Here I am a day late and at least a dollar short to talk about the inauguration. After what seemed like an endless primary and election season, George W. Bush has again been sworn in as President. Four more years. I will not lie and say I am thrilled about this. Quite the contrary, it worries me. When I see what he and his administration have done to this country during their first term, I shudder to think what might happen in the second. War with Iran? The first steps to dismantle social security, turning it into a savings account for yuppies while leaving the people it was designed to help behind? We already have elderly people who are forced to decide between food and medication. I can't imagine this will get better without SSC. It makes me wonder what he might do if he weren't a compassionate conservative.
And then there is the inauguration itself. We live in a time of war with soldiers complaining about not having proper gear. We live in a time of natural disasters (the holiday tsunami, California, etc.), yet we just held an inauguration estimated to cost around 40 million dollars. Isn't there an ethical question in spending that kind of money on a party in such a time? According to USA Today, Washington D.C.'s costs are expected to be at least 17.3 million. And how is this money to be reimbursed? The federal government is pushing the district to divert the funds from homeland security.
Living in a region that clearly voted for John Kerry, I did not see a lot of excitement over the inauguration. If fairness, this may also have something to do with my circle of friends. We tend to be a liberal group. I know that my city had at least a few protests, though. During our lunch break, I walked down to the park with a fellow juror to see what was happening at a rally sponsored by a local VFW group and a couple of peace organizations. All in all, it was pretty small with maybe 100 people attending by the time we got there. We stayed for an hour and helped hang Buddhist prayer flags containing the names of American soldiers who've died in Iraq. There were also flags representing the Iraqis who've died.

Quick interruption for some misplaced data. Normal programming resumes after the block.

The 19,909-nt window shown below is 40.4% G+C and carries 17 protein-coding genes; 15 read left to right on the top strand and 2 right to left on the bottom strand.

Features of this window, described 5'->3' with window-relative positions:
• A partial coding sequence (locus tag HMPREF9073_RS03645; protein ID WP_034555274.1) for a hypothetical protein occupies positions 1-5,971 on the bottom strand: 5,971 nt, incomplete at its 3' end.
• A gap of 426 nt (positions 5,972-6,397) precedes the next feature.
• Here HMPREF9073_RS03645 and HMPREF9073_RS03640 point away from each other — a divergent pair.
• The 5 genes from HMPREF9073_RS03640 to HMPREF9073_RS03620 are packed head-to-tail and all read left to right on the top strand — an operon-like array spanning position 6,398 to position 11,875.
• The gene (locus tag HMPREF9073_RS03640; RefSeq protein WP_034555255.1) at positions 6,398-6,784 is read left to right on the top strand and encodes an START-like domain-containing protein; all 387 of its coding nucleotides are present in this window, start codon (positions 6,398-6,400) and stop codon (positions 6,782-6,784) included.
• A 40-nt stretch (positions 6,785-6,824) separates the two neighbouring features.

Regardless how one feels about the necessity of this war, I don't know how any one with any compassion cannot be moved by the thought of the many people who have died for it (and will die in the days to come). For me it was a sobering reminder that while the media is worried about what kind of gowns the Bush twins will wear, there are people out there dying.
Speaking of the media, I am always perplexed by their response to demonstrations. As a general rule, it seems like they try to downplay the positive aspects and hone in on any negative ones - anarchists, violence, protestors who don't know what they're protesting, etc. It seems like every time they interview someone at a protest, it's some stoned looking guy in a homemade crocheted cap; the kind of guy who couldn't find the U.S. on an unlabelled map, let alone Iraq. It gives the impression that all protesters are hippie dippy fruitcakes. Having been to a few anti-war protests at the beginning of the war, I can tell you that the majority are just normal people. The same people you see at the grocery store, work, wherever. The fringe elements may be louder, but I sincerely believe that they are not greater in numbers.
But here we are at the beginning of four more years. I can't say that I am overly optimistic, although it is my hope that people do not just shrink away, leaving the administration unchecked. I hope that Democrats will support senators like John Kerry and Barbara Boxer who step up an vote their conscience. They are the only two on the senate foreign relations committee who voted against the confirmation of Condoleezza Rice as Secretary of State. I have no problem with a senator voting to confirm, if s/he believes the candidate is the best person for the job, however, these people who express a boatload of reservations, then turn around and "reluctantly" vote in support need to be reminded that they are there to serve the interests of the public. Weenie-ing out, because you're too impotent to claim a real opinion, is not representing the needs of your constituency. At best it seems a means of trying to pander to the administration ("but we reached out and confirmed your nominee") and appease those who might disagree ("well, I did go on record as being reluctant"). That is bullshit. If you're reluctant to support a candidate because you feel she is wrong, then don't support her! Unfortunately, that is all to often what seems to happen at these hearings - senators give a boatload of reasons for why they have reservations, then when asked how they will vote, they say "Oh, I will vote to confirm" as if there is no other option.
I guess I've drifted a bit from my original topic. Let's just say it is going to be another interesting (and I suspect, for me, often maddening) four years.